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Wednesday, October 7, 2015

A Path to Utopia by Jacqueline Druga


👽Spoiler Alert👽

Oh, dystopian books, how I love you, and Jacqueline Druga is my go to dystopian dealer to feed my need for this genre in my life.

Druga resides in the realm amid my favorite authors, though occasionally there exists a modest dissatisfaction displayed in her writing--her characters may emit the feelings of meeting old friends, then the realization occurs--they may be a rehash of recycled individuals.
A Path To Utopia features Robi, a clone of Brett in Torn who's a clone of  Ellen in Beginnings. Druga should abandon this blueprint, and start over fresh--possibly the correct answer is quality instead of quantity.
Though there's one aspect I admire in her female characters--they posses strength, they fight hard and they never surrender to failure. In a disaster, I'd happily join their team to struggle through each hazardous day with them.

Twenty-five percent of the population survives a worldwide catastrophic event, in which the majority of people die, collapsing to the ground, leaving the survivors alone with their fears.
The concept of standing amid a dead populated planet isn't an original idea, though usually the populace finishes an illness to produce the same result as in The Stand by Stephen King. Autumn by David Moody also has the majority of the world drop to their deaths simultaneously, though they eventually rise as zombies. However it happens, the fear would intensify with the supplemented horrors of evil, zombies or aliens, pushing the sanest person to lunacy.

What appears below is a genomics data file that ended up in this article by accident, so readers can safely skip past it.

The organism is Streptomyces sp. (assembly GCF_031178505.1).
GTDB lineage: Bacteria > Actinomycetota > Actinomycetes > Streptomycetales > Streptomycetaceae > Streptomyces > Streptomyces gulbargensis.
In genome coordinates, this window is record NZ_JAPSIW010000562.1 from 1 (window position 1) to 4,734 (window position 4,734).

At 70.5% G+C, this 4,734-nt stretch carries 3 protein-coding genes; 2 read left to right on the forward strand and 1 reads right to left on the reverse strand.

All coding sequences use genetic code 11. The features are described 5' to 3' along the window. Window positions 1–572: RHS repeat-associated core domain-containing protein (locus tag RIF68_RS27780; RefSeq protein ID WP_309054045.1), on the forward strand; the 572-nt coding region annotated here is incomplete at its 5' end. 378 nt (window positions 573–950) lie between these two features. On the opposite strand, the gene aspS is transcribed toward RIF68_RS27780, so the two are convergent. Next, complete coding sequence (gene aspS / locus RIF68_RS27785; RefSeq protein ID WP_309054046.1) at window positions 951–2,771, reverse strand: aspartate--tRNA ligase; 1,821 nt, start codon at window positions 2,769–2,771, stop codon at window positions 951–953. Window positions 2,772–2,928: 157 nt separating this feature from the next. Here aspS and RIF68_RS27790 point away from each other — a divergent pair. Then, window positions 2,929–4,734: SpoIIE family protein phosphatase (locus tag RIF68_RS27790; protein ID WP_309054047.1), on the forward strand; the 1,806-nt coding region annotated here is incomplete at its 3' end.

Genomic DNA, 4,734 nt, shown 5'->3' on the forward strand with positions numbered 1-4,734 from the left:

It's amusing to watch the progress of the characters, the clueless creatures struggling to detect the truth. We (the reader) initially perceived the accuracy of the story--patience is required while waiting for their eureka moment.
The same formula happens in horror movies, when a young woman decides to walk up the stairs (or a room, house or the woods) alone. The audience grasps the truth of imminent death, though the women are so young, so innocent and shortly so dead.
Obviously, aliens attacked the earth, yet our group believes it's world war III, though one person, an elderly doctor they travel with, has ascertained the truth. When they realize he's not senile, he relishes his "I told you so" moment.
Mas and Sam, are two unequaled beings in our diminutive group, who can create walkies out of baby jar lids, yet display extreme excitement for a trip to a mall. They're beings from a world that isn't our own, though they wish to assist in our fight. The Calvary travels from their planet to ours, though they will not arrive for one Earth year.

It's my belief that all stories may be enhanced with a few zombies thrown in, though it didn't fit in the story line, Druga threw in a scene with a mob of walkers which created a warm and fuzzy feeling inside my heart.
All in all, a satisfying book, though distinct components appear crude, rehashed, and predictable, I loved it, and recommend it to all dystopian lovers.